Many years ago now, fresh off the nihilistic high of selling a series of brutal sixgun-and-sorcery stories about centaurs conquering the West to Beneath Ceaseless Skies, I got the idea for something even darker and more sardonic, a story about horribly downtrodden, poor and desperate human beings, trapped by oppression and circumstance, using the most awful means at their disposal to grasp at a shred of personal agency and self-determination. And I did it. It didn’t make me feel particularly good about myself, but I wrote it. “Decay”, it’s called. This was not like anything else I’d written nor am likely to again. It’s an incredibly dark, bitter story. No, not like chocolate. Let me be completely honest: I wrote a story about shit. Maybe the only shred of lightness about it is a thread of humor so black it’s practically psychedelic.

But, I thought, it’s powerful. So I shopped it around.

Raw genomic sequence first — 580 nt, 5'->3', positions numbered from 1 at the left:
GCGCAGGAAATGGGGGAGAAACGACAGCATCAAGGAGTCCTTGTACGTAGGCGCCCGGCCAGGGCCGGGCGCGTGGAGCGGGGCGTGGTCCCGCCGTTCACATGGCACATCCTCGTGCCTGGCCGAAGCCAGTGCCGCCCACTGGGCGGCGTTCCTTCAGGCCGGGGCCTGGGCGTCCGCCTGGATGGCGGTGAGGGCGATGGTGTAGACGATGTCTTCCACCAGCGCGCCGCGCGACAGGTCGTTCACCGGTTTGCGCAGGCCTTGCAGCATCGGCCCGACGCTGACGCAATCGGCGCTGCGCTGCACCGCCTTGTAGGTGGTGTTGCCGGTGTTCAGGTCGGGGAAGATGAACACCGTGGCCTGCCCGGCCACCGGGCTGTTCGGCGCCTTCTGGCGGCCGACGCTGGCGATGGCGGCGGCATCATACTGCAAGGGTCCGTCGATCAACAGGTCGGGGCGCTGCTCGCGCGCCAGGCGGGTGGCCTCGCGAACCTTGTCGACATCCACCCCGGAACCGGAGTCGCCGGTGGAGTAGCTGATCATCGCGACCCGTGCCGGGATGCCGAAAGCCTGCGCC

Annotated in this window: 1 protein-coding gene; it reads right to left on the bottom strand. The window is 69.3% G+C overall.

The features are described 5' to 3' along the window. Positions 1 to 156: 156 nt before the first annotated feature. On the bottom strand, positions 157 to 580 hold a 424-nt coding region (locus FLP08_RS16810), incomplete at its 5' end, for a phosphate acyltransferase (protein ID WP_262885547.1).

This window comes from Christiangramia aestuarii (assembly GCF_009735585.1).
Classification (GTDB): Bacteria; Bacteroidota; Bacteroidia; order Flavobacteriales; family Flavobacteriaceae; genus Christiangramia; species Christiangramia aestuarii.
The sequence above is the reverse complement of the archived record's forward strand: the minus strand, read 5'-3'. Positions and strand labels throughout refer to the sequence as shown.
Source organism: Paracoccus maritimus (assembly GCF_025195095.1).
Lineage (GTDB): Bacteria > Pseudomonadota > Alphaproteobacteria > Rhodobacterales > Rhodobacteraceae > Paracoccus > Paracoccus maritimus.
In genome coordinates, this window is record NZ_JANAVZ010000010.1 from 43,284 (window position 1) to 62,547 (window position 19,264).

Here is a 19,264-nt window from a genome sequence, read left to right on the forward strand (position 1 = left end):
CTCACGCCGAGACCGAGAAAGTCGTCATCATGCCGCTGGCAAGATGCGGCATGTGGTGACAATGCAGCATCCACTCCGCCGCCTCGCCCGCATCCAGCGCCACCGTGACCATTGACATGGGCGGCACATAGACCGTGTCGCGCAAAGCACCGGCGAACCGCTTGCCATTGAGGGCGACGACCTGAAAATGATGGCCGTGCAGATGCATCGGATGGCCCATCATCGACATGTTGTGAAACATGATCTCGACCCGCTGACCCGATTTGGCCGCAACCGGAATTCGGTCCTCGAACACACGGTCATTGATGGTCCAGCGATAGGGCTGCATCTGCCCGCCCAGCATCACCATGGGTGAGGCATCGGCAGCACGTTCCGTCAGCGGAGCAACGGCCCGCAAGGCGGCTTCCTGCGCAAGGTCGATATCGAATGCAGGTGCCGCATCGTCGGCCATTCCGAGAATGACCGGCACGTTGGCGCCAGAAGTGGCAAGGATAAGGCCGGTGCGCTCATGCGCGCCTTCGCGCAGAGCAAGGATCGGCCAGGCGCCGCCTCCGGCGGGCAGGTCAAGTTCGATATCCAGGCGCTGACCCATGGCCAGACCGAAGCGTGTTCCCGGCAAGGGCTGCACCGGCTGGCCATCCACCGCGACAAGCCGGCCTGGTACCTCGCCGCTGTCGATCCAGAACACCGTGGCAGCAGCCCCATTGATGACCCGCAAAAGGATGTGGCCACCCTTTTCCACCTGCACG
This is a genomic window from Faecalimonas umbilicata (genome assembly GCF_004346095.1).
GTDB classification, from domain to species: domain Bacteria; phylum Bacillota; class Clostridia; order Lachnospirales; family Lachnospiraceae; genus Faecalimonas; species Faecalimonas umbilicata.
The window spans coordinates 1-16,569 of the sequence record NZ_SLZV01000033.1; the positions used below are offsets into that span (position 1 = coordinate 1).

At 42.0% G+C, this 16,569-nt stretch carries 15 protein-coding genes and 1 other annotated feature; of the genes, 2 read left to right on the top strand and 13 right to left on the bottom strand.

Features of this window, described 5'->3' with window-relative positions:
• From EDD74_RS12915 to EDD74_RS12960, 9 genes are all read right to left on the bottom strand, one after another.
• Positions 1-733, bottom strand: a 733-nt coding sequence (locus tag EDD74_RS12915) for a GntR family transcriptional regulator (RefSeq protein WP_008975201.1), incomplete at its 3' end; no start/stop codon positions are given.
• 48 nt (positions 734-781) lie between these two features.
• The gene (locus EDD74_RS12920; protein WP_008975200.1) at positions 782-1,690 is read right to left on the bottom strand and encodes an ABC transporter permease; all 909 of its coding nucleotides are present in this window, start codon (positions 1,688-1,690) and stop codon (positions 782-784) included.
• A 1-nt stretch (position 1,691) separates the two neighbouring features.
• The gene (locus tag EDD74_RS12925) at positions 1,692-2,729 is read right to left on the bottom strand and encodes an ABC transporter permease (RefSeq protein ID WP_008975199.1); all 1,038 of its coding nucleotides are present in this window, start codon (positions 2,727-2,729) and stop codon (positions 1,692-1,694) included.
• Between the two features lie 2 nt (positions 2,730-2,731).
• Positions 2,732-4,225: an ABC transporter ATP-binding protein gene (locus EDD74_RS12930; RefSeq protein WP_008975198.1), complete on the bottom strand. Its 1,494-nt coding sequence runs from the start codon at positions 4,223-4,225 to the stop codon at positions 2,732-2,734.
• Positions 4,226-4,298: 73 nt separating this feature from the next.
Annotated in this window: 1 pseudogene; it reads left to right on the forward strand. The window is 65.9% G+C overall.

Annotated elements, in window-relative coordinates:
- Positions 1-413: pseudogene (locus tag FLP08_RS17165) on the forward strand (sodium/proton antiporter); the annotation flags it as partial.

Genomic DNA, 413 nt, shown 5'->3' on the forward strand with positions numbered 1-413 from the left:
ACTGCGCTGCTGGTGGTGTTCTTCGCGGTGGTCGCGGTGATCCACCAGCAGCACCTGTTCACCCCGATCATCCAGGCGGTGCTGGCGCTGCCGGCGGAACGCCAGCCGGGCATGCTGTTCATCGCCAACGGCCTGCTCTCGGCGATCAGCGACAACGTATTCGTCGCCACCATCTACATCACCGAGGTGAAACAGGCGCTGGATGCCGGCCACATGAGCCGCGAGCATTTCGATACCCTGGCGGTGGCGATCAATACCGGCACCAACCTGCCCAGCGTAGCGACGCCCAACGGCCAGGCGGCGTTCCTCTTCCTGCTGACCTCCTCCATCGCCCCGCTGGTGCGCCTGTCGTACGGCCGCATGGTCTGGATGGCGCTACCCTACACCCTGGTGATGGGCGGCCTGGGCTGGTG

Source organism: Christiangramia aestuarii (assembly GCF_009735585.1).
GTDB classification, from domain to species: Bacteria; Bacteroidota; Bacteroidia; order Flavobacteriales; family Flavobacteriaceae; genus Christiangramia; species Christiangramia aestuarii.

And it got rejected. A lot. A few times, for months, years, I pulled it from circulation, thinking this is just too awful, too disgusting, nobody was going to buy it and I wasn’t even sure I wanted to see it in print. But every once in awhile, I’d get in a dark mood and send it out again.

Fast forward to twenty sixteen. Andrew Fuller of Three-Lobed Burning Eye has decided to take a chance on it. And I do think he’s taking a risk; I told him so. He seemed convinced–more convinced than I was. I admire him for that. Me, I even thought about taking my name off it.

So now in this, the first week of November, just when a lot of people are looking forward with dread to the awful, disgusting, unconscionable thing that just might actually happen one week from today, “Decay” is out in the world.

And I went and read the story again, just to remind myself of what I’d committed to. And suddenly, astonishingly, it seems like there just might be a redeeming message in there somewhere after all. I’m thinking in this context, maybe that blacker-than-black sense of humor might actually look brighter than I thought.

There’s a place for catharsis.